In the 1960’s a giant chasm in the middle of Mexican Town was cut to make way for I-96 and I-75, as part of an effort to ease congestion on the Ambassador Bridge connecting Detroit to Windsor in Canada. While a benefit to traffic, the new multi-lane highway put a huge rift in the community, basically creating an impenetrable wall between the two sides. In the 1990s a new effort began to bridge the gap and improve access in the area, as well as to the border crossing. inFORM studio won the design competition in 1998 with their proposal for a concrete and steel cable bridge on Bagley Avenue, which is located the heart of Mexican Town. The street is defined by a restaurant district, retail, a youth center and a variety of cultural enterprises and a number of important landmarks are located nearby.
inFORM’s bridge shoots right off Bagely Avenue and up and over the expanse of highway lanes, leading to the other side where pedestrians can more easily access the official border crossing. In a way, the bridge also serves as the gateway into the US with its prominent form, large mast and supportive steel cables. Built from concrete, the bridge itself provide critical pedestrian access within the community as well as recreational and leisure opportunities. Multiple ‘lanes’ are provided for walkers, runners and bikers, and they have been designed appropriately for their different travel speeds. Numerous works of public art decorate the bridge and entrance apron, while a series of LED lights illuminate the bridge at night.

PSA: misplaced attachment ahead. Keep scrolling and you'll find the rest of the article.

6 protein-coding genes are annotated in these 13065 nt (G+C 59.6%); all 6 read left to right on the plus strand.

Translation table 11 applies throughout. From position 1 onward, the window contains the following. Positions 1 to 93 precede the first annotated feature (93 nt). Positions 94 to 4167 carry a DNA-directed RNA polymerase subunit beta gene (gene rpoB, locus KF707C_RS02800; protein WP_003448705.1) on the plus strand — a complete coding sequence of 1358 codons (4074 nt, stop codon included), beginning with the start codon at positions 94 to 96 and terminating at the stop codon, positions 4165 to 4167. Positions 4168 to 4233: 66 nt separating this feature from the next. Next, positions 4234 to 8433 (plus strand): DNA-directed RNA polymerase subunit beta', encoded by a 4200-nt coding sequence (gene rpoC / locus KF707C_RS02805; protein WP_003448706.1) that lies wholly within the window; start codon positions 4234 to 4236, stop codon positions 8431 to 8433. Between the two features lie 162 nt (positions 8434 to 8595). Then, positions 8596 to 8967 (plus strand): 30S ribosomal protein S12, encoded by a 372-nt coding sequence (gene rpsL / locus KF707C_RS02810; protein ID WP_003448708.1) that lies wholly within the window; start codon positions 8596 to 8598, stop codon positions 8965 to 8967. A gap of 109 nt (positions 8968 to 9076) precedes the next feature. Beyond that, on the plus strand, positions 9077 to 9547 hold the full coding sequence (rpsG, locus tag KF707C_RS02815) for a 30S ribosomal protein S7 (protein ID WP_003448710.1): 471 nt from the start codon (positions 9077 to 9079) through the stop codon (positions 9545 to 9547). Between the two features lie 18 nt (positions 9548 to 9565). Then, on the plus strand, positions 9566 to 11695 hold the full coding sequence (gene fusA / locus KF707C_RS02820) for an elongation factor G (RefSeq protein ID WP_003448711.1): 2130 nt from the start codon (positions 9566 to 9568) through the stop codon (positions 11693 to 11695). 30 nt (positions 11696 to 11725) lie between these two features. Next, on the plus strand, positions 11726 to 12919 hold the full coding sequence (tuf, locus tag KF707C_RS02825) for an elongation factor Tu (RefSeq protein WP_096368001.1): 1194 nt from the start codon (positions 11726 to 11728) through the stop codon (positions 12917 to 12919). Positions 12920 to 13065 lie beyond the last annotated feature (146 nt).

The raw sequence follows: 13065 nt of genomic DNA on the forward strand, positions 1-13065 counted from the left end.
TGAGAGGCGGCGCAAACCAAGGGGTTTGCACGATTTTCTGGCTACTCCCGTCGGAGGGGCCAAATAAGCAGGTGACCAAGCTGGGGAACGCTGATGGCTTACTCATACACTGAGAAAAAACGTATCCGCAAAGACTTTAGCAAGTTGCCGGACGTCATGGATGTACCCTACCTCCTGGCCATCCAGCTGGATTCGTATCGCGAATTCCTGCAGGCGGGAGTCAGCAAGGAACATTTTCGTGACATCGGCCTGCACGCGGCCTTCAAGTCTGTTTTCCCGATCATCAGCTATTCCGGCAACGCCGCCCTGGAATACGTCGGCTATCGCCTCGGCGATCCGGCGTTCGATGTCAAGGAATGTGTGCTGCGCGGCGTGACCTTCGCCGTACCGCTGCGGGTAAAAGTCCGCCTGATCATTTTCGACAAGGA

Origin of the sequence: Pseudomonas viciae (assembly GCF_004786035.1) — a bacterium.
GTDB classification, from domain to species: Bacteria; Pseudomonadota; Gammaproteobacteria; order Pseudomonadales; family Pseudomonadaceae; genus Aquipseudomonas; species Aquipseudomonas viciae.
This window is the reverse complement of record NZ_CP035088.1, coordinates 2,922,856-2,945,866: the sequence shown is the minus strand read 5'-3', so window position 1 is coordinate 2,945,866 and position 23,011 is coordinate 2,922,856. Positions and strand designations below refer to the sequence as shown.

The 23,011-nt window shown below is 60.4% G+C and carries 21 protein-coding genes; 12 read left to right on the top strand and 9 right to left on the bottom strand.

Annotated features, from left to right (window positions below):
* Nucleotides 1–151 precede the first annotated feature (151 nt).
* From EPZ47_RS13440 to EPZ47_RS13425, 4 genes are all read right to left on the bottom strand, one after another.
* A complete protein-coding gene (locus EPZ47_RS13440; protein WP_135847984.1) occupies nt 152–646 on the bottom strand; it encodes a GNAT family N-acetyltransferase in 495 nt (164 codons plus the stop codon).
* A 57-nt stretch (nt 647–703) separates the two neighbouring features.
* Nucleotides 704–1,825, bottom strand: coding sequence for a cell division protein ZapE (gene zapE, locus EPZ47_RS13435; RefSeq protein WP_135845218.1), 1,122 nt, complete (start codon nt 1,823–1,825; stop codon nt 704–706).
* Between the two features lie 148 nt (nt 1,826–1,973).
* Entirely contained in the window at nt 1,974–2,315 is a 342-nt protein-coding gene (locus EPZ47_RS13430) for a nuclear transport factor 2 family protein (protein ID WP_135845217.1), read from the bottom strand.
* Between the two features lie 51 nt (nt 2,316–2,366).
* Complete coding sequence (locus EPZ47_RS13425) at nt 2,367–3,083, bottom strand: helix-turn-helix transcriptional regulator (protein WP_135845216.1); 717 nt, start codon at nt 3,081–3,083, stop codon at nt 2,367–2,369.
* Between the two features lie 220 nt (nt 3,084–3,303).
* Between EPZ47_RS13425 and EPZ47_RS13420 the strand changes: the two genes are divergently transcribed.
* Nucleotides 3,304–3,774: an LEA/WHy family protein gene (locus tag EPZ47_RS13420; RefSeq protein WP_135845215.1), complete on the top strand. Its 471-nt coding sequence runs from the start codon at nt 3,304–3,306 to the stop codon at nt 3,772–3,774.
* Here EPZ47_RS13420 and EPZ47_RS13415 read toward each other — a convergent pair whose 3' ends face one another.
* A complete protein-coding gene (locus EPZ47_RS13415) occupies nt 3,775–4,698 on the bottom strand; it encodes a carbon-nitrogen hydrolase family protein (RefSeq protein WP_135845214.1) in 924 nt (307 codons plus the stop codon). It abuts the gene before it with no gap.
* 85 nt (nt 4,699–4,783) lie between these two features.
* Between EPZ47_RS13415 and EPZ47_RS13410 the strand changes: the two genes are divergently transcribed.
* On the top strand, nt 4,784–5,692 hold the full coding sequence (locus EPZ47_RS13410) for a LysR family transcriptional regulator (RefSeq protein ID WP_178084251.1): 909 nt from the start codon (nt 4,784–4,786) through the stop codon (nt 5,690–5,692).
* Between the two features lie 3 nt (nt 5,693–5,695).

Images ©James Haefner Photography
Not sure what the UAW has to do with anything here. As the story above notes, the bridge connects two parts of Mexicantown along Bagley--it also creates the preferred pedestrian and bike route from the increasigly dynamic Corktown neighborhood to the east with the dense and growing neighborhoods of Southwest Detroit. The bridge is widely regarded as both beautiful and functional. The public art and lighting scheme add a lot to the design.
This is no Santiago Calatrava, thank god. But even still, the inspiration is lacking and flat. Was this approved by the UAW? Because it seems to have nothing beneficial to do with the economy in Detroit or addressing the elephant in the room. Instead, is the attempt to distract with poor planning and uninspired design? Sorry to be scathing, but as someone who is from Detroit and hates to see what is happening there, this is the atypical "Bridge to nowhere" in the sense that it does nothing but create another eyesore.